Thursday, November 09, 2006

Jewellery

Jewellery is factually any piece of fine material used to decorate oneself. Although in earlier times jewellery was created for more convenient uses, such as wealth storage and pinning clothes together, in recent times it has been used almost completely for beautification. The first pieces of jewellery were made from likely materials, such as bone and animal teeth, shell, wood and engraved stone. Jewellery was often made for people of high importance to show their status and, in many cases, they were covered with it.Jewellery is made out of almost every material recognized and has been made to garnish nearly every body part, from hairpins to toe rings and many more types of jewellery. While high-quality and artistic pieces are made with gemstones and valuable metals, less pricey costume jewellery is made from less-valuable materials and is mass-produced.Form and function Kenyan man exhausting tribal beads.Over time, jewellery has been used for a number of reasons: Currency, wealth display and storage, purposeful Symbolism Protection and Artistic display Most cultures have at some point had a practice of observance large amounts of wealth stored in the form of jewellery. Numerous cultures move wedding dowries in the form of jewelry, or create jewelry as a means to store or display coins. on the other hand, jewellery has been used as a currency or trade good; a mostly poignant example being the use of slave beads.
In creating jewellery, a variety of gemstones, coins, or other valuable items can be used, often set into precious metals. Common expensive metals used for modern jewellery include gold, platinum or silver, although alloys of nearly every metal known can be encountered in jewellery -- bronze, for example, was common in Roman times. Most gold jewellery is made of an alloy of gold, the purity of which is affirmed in karats, indicated by a number followed by the letter K. For example, ordinary gold jewellery ranges from 10K (41.7% pure gold) to 22K (91.6% pure gold), while 24K (99.9% pure gold) is considered too soft for jewellery use. Platinum alloys variety from 900 (90% pure) to 950 (95.0% pure). The silver used in jewellery is usually sterling silver, or 92.5% fine silver.Other generally used materials include glass, such as merged glass or enamel; wood, often carved or turned; shells and other natural animal substances such as bone and ivory; natural clay, polymer clay, and even plastics.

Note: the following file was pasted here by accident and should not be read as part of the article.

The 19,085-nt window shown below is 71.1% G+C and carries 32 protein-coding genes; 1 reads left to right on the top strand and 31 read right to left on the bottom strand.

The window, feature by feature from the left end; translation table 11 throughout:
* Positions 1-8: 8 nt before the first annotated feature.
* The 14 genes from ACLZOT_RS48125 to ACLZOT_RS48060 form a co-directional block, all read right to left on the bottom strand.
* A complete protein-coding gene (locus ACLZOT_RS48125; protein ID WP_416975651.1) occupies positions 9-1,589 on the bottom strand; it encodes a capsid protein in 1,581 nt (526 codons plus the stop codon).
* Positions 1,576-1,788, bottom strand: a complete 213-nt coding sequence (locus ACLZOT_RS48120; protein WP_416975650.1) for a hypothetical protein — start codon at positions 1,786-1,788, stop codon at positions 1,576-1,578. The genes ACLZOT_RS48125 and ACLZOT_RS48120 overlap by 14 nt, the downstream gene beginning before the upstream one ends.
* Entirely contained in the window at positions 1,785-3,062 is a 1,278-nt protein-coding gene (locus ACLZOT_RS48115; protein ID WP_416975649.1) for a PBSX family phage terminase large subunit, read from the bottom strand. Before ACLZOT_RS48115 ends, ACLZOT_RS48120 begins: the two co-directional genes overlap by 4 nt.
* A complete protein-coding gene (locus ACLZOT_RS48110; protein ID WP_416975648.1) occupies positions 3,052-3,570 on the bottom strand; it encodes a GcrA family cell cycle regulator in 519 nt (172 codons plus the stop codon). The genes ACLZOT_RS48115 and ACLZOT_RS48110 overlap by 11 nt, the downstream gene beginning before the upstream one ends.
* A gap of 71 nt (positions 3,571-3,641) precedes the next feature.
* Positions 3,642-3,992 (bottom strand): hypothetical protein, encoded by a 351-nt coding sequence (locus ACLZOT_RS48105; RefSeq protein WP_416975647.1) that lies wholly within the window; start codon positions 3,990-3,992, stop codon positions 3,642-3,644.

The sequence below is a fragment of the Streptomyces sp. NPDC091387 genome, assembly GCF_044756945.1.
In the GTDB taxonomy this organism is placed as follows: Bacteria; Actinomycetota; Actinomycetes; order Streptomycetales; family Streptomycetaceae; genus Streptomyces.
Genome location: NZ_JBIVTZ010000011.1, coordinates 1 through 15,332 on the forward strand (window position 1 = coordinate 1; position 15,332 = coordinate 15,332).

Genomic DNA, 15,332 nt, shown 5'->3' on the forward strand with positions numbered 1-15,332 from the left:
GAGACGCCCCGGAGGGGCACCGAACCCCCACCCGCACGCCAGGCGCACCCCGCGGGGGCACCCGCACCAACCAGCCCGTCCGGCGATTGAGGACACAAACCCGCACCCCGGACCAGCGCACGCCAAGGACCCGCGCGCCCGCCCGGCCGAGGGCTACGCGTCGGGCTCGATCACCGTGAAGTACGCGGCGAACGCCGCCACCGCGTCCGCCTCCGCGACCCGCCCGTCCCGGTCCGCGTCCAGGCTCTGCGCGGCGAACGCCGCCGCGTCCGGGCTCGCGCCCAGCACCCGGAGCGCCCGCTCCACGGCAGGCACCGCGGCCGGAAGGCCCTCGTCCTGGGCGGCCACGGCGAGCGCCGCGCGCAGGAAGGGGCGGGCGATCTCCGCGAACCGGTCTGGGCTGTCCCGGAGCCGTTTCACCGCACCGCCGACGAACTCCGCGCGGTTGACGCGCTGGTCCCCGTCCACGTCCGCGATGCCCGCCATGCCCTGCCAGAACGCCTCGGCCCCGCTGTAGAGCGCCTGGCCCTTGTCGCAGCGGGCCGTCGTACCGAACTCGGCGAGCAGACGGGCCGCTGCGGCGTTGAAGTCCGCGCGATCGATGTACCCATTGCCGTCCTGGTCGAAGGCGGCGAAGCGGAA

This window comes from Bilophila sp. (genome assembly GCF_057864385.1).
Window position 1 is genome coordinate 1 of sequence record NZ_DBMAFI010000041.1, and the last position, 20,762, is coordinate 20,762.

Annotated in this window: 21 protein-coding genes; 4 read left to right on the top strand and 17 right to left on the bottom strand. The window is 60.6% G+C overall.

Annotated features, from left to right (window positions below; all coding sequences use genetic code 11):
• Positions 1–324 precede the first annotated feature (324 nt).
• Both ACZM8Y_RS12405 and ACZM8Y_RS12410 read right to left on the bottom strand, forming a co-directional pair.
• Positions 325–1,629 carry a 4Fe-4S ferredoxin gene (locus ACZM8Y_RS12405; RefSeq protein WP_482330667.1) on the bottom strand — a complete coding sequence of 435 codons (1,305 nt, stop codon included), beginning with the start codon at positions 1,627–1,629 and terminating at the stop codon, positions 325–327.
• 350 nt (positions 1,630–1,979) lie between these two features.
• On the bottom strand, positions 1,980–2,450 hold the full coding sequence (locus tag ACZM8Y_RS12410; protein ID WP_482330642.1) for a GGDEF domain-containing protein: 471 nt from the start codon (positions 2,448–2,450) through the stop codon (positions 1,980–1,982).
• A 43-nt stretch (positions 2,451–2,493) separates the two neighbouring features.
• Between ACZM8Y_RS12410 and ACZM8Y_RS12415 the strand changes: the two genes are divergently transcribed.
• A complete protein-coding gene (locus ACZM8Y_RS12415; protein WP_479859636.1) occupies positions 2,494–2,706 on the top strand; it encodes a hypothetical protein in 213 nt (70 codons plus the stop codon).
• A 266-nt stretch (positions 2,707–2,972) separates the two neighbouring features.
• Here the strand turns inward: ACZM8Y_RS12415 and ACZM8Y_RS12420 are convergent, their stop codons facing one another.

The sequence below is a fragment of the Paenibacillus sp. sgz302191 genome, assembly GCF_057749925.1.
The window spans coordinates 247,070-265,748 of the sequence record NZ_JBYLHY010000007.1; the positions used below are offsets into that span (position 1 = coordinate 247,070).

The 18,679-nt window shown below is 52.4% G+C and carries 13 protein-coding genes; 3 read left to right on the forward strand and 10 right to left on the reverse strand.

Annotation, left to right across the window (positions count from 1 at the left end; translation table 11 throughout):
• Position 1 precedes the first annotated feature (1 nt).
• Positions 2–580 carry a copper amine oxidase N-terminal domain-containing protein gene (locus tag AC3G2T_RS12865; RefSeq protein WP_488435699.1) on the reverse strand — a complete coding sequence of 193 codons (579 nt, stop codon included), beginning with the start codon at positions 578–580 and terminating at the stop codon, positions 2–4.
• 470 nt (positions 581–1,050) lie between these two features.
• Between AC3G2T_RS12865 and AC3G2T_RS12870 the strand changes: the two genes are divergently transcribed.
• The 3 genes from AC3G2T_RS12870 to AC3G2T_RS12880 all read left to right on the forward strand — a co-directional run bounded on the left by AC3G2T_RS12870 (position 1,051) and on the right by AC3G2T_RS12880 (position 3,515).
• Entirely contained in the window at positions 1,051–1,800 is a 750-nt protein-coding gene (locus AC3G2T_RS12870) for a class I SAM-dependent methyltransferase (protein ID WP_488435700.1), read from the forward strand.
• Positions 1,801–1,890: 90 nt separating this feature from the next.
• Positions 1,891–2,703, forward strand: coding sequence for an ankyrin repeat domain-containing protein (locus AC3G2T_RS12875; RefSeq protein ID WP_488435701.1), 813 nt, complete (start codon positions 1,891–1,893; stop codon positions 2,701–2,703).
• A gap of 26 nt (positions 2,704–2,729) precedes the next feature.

Jewellery and society
One universal issue is control over who could wear what jewellery, a point which indicate the powerful symbolism the wearing of jewellery evoked. In ancient Rome, for instance, only convinced ranks could wear rings; later, sumptuary laws dictated who could wear what type of jewellery; again based on rank. Cultural dictate have also played a important role; for example, the wearing of earrings by Western men was considered "effeminate" in the 19th and early 20th centuries. on the other hand, the jewellery industry in the early 20th century launched a crusade to popularize wedding rings for men — which caught on — as well as appointment rings for men , going so far as to make a false history and claim that the practice had Medieval roots. By the mid 1940s, 85% of weddings in the U.S. feature a double-ring ceremony, up from 15% in the 1920s.Religion has also played a role: Islam, for instance, consider the wearing of gold by men as a social taboo,and many religions have edicts against extreme display.

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